The University of Washington launched a new computer program that forecasts water body conditions three days in advance.

"So, this one is Puget Sound oil spills," Parker MacCready explained, pointing to a model of the Sound on his computer screen. "If you look carefully, you can see these little black dots moving around. They start here near Tacoma and up here near Seattle. They flow with the current, that is they follow the motion of where the water is going."

MacCready is the lead developer of LiveOcean, a new computer model that uses information from tides, rivers, and wind to simulate how water bodies like Puget Sound, the Columbia River, and the ocean will be affected.

"It's just like what weather models do that show up on your phone. They're based on a computer model very similar to this one," said MacCready.

One of the main uses for the program will be for oyster growers who are increasingly challenged by ocean acidification. Dissolved carbon in the water makes it tougher for young oysters to grow a shell.

"Unlike existing marine forecasts that tell boaters the wind and waves out on the water, this model drops below the water's surface to predict water temperature, salinity, oxygen, nitrogen, pH, chlorophyll — a sign of biological productivity — and aragonite saturation, the most important factor in shell formation, from the surface down to the seafloor," a UW press release read.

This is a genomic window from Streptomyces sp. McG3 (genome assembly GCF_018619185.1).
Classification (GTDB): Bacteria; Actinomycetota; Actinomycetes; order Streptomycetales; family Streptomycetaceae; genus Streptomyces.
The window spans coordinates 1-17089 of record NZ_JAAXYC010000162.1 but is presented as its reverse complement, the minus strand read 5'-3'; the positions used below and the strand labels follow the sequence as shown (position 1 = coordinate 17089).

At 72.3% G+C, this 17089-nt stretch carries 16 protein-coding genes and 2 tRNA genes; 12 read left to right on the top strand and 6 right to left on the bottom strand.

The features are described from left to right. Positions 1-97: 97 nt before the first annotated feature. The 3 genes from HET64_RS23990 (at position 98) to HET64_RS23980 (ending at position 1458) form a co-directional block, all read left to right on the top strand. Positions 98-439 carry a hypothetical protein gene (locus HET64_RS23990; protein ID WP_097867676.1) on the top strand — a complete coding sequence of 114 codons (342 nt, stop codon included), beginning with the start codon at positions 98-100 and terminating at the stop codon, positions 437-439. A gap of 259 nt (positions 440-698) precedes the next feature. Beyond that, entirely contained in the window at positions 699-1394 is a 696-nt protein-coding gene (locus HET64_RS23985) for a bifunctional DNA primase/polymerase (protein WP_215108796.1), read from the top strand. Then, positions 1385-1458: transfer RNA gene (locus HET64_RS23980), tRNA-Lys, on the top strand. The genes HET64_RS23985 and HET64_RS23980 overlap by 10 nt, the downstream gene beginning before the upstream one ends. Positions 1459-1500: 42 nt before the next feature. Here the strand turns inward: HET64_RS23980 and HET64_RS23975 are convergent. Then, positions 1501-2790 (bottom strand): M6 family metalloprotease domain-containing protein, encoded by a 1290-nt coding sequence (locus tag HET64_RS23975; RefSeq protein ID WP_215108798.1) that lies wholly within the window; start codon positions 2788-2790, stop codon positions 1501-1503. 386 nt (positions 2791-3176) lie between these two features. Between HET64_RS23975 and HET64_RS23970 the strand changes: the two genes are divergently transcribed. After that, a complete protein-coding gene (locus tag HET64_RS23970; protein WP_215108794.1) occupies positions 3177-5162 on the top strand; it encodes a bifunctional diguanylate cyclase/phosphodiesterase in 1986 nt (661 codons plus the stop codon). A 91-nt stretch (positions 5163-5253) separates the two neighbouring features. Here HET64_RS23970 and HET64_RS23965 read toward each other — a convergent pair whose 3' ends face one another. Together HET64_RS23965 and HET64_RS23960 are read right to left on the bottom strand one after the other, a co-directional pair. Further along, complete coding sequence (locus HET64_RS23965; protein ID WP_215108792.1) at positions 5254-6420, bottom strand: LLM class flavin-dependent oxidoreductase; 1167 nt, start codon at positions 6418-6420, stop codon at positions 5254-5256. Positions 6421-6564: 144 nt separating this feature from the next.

"If growers buy seed from a hatchery, when's a good time to put those out in the water? Is there predicted to be a very corrosive ocean acidification event? If so, they should hold off until the water becomes less acidified,” said MacCready.

LiveOcean can also forecast how invasive species like green crabs are expected to migrate with currents, or where harmful algal blooms might worsen.

RELATED: Invasive green crabs poised to move to South Sound

"Most people when you look at Puget Sound, did you see the blue surface. Or out at the coast, you see the beautiful waves on the shore. But there is so much in terms of interesting dynamics that are going on. This model allows people to explore that," said UW Oceanographer Jan Newton.

Newton studies changing ocean conditions for a living but wants people outside of academics to see what she does.

"Increasing what we call the ocean literacy of the citizens of Washington state. We live next to the coast. We live next to the Salish Sea. We live next to Puget Sound, and yet so many people don't really understand how it works. This model helps people look at that. Get up, look at the weather forecast, get up look at the live ocean forecast," said Newton.

The project, funded by state and federal groups like NOAA, took 15 years to complete, but MacCready says it's worth it.

"That's why we care to preserve those resources and so our ability to do that better is going to help us conserve our ecosystem," he said.